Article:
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Gonzo Journalism

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What is gonzo journalism? Well, take everything you know about traditional news coverage and twist it. Don't observe events; become a part of them. Are there multiple viewpoints? Forget all semblance of sober objectivity. Take a side, and argue fervently for it. If you want to, portray the other side(s) as the Worst Thing Ever and dismiss their arguments as emanating from a Propaganda Machine. Also, drugs. Lots of drugs, or at least booze.

What's the point of this? It isn't to give readers the dry facts of the matter; they can probably get that from a more traditional news source. It's more about getting the feel of the events or places you're covering. Which, by the way, leads us to another important element: you must be writing more or less as you experience your story. Editing is held to an absolute minimum. This not only ensures that the feel of the event is included, it also lets your voice shine through. The resulting mash is often disjointed and surreal, and is almost always quirky and generally odd. If you've succeeded, you've created an article or non-fiction novel worth reading as literature rather than as journalism, one that someone might read fifty years later and actually appreciate. If you've failed...well, let's hope you don't fail.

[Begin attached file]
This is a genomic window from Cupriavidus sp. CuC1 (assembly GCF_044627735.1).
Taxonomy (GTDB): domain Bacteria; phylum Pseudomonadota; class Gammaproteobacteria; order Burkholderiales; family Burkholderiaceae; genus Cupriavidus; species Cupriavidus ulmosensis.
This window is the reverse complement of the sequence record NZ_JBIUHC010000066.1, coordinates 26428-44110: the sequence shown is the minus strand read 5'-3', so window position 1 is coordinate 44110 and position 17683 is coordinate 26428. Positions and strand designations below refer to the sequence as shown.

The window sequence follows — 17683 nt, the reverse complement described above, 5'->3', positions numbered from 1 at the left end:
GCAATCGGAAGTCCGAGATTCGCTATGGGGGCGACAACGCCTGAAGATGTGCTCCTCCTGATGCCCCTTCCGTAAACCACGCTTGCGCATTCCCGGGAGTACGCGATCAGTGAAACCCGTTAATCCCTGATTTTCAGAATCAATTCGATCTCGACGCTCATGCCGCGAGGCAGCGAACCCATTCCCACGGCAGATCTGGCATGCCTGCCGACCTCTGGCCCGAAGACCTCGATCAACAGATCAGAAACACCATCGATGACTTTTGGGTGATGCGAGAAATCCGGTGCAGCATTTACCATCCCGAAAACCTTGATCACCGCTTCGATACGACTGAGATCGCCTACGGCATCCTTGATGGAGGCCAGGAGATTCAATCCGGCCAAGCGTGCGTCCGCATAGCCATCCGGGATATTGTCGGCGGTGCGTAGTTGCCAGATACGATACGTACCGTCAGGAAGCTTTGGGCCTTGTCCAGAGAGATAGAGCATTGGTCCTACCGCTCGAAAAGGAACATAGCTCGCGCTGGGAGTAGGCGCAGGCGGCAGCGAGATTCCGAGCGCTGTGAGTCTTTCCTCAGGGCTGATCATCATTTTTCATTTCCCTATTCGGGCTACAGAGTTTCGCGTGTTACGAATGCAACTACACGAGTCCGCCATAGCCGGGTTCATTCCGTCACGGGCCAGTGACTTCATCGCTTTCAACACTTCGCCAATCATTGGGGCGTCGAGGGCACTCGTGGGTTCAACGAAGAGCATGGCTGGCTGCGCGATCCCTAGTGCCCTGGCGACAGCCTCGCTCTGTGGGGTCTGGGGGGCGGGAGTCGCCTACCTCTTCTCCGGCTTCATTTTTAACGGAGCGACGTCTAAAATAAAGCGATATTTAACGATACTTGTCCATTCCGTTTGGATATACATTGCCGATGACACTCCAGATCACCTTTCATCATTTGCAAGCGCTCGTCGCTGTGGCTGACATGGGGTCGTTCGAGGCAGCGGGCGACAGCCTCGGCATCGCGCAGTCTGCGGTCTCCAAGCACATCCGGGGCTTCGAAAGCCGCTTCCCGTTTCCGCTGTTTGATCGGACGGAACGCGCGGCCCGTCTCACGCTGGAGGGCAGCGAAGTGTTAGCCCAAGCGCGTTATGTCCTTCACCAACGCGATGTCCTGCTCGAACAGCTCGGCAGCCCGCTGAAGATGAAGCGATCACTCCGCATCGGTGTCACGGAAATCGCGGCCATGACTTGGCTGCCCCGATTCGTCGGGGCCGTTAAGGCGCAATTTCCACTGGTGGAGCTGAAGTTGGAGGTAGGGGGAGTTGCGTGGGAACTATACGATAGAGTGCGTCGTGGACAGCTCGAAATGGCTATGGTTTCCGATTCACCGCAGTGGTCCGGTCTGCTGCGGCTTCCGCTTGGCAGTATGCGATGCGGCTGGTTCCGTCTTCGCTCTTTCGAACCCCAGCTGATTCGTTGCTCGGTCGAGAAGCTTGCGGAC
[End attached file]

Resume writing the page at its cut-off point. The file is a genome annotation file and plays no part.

The other wiki describes gonzo journalism as "a style of journalism that is written without claims of objectivity, often including the reporter as part of the story via a first-person narrative."